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D. Epar ted

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D. Epar ted
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  • Re: [OTVar] Axes Proposals: variationsguide.typenetwork.com

    Adam,  

    Thanks for your comments. I will make more comments about "wght" and "wdth" on Peter's 1.8.2 thread soon. But, the two systems (TN's proposal, and the 1.8.2 spec of width and weight axes),  can only be automated one way. So, I don't believe:

    "A conversion of "wght" into a system like the TN proposal can be fully automated".

    If I understand the spec, to be brief, all of the instances of the "regular" weight, must have a weight value of 400. There are thousands of such regular instances in Amstelvar, (sizes, widths and grades of regular), and I know, as they should, those instances have different weights, so they work as a family of typefaces in typography at all those different sizes, widths and grades of regular.

    Removing all the other Amstelvar axes from consideration, I am to label all of Amstelvar's Regulars with 400 wght. This is a simple enough post-process, (as the current wght is per mille, I think), and an “easy fix" for customers who need it. But I couldn’t take a 3 axes variable font, like Amstelvar, where all those Regulars have been labeled "400", and do any more automation with them. I could be wrong but that is not an easy fix. 

    Thanks. 


     

  • Re: [OTVar] Axes Proposals: variationsguide.typenetwork.com

    ..and good luck staying on topic.:)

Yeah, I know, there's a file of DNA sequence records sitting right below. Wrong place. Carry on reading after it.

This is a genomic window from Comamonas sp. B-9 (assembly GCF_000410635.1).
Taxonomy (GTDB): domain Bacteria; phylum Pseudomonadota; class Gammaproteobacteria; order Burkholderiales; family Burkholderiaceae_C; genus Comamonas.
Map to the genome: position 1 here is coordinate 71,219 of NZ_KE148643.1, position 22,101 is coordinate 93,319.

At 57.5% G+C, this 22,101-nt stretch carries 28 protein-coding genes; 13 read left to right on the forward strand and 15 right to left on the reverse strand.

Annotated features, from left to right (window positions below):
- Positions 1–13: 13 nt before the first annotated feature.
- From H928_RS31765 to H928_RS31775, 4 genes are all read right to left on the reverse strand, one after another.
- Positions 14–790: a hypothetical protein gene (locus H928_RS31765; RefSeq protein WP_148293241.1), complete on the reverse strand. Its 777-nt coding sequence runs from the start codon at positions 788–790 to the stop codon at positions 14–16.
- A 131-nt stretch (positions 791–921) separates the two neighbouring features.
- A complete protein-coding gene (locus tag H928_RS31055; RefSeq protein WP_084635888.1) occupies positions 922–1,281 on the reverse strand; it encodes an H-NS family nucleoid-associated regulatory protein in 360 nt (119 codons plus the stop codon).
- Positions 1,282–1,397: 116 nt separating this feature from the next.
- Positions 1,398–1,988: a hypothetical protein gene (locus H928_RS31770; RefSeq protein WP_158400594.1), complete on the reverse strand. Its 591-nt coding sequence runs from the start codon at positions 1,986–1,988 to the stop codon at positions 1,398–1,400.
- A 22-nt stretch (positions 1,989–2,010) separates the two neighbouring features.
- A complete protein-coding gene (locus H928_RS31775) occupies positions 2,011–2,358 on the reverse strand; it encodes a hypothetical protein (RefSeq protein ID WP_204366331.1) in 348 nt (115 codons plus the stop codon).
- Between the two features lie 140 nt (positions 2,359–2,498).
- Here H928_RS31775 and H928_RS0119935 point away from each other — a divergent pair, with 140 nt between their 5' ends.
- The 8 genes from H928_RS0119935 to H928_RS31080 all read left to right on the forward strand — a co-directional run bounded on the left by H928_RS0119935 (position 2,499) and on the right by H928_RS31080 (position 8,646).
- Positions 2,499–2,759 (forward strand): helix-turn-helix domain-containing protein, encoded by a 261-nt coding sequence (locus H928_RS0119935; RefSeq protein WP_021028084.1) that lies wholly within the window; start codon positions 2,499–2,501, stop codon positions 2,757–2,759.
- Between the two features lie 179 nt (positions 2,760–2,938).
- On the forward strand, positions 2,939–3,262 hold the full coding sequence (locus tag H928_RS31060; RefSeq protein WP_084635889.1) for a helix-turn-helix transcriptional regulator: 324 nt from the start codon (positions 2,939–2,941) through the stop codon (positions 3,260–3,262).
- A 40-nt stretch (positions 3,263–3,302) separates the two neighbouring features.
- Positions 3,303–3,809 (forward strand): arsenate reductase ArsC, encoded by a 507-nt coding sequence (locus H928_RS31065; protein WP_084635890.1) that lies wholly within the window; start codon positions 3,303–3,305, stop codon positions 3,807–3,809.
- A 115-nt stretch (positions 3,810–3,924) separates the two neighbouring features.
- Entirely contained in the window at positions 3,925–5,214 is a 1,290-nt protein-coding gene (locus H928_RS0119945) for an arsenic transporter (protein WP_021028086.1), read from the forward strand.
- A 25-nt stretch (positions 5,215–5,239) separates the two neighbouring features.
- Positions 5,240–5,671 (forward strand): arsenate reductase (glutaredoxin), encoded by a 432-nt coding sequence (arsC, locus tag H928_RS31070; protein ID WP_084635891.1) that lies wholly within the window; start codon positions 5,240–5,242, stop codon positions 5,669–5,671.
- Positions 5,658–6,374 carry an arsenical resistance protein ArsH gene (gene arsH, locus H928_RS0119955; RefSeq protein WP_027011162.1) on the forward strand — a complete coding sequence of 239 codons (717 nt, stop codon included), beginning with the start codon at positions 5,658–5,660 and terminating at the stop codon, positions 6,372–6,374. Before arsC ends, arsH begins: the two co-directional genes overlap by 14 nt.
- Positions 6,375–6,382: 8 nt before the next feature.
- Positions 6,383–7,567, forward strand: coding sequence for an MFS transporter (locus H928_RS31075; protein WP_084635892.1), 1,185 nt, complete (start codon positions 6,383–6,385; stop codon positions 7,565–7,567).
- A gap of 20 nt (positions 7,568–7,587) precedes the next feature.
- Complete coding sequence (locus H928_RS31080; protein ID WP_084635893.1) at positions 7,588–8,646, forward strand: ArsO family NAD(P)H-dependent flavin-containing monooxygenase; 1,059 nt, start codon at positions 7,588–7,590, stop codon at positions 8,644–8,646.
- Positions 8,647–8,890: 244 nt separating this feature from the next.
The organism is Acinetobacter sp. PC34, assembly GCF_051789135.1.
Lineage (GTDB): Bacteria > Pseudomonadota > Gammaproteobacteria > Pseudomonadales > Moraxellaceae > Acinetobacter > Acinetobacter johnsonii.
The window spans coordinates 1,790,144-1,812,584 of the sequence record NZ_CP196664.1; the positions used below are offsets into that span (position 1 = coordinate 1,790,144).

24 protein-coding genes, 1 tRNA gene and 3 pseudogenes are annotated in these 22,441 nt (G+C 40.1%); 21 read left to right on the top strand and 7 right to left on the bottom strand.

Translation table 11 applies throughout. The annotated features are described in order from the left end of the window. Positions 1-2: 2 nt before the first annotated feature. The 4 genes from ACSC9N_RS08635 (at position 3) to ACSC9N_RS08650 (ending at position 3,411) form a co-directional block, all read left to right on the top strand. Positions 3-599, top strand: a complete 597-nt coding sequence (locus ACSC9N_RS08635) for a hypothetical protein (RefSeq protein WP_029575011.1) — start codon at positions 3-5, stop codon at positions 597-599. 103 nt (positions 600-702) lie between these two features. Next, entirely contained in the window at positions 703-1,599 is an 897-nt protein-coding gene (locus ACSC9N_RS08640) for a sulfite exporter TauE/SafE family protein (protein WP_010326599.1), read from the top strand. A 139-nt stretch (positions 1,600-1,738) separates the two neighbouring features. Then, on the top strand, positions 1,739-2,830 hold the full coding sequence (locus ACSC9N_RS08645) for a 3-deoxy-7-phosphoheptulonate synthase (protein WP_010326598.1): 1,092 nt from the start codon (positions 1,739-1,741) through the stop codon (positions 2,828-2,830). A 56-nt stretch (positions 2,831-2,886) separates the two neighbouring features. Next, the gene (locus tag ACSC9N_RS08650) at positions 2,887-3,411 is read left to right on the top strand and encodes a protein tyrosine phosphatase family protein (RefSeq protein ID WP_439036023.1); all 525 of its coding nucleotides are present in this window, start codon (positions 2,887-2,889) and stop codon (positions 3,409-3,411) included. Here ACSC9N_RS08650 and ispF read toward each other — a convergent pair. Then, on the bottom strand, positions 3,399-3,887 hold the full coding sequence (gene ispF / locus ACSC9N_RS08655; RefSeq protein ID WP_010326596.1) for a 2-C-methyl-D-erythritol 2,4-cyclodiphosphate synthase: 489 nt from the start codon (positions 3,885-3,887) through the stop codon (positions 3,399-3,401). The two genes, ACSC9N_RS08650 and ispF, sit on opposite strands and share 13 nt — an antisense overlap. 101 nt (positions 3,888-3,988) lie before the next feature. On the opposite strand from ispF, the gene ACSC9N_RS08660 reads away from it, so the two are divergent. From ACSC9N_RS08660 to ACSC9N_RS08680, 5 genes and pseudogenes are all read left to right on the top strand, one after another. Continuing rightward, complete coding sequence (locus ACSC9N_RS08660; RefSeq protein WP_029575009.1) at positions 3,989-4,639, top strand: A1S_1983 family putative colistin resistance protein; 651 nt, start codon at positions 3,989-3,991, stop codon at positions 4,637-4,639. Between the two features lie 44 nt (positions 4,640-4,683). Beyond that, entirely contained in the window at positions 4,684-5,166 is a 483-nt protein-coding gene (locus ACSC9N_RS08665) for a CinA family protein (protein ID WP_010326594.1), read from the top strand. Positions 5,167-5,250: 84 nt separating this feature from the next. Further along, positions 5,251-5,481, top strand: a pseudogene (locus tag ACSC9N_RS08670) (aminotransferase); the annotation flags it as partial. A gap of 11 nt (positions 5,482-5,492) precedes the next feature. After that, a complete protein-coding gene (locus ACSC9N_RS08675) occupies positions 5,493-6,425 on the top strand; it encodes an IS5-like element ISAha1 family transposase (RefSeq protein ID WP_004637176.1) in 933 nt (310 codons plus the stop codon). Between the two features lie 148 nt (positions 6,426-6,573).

• Re: Two Types: The Faces of Britain

    Oh, I suppose funding cuts could justify font piracy too than.
  • Re: New Open Source Font by Production Type: Spectral

    "...the TT curves could be better even with the same number of control points."

    Except for the intended environment and use, that's great advice. But 40, 60, 120 hours later, what pixels are changed in the output? Plus, you are looking at curves the user would never see unless they stroked the font. In TT, at least, just like punch-cutting, one is always and only addressing the transparent (also known as white). So whatever error you see there, no matter how small, it's even smaller.;)


  • Re: Why FontCreator hardly used by professionals?

    "...creates TrueType fonts, which only use quadratic Béziers. Such curves are described by three points: two endpoints on the curve and a single control point off the curve. Remember conic sections from high school? That's the sort of things you can create with these. Kinda limiting."

    ...this, I think, is bogus top to bottom. 

    Quadratics can have as many off curve points if you want, I don't remember conic sections from high school, and the limitations to conversion, and possible curvature in digital outline fonts, are all found in Cubics. :)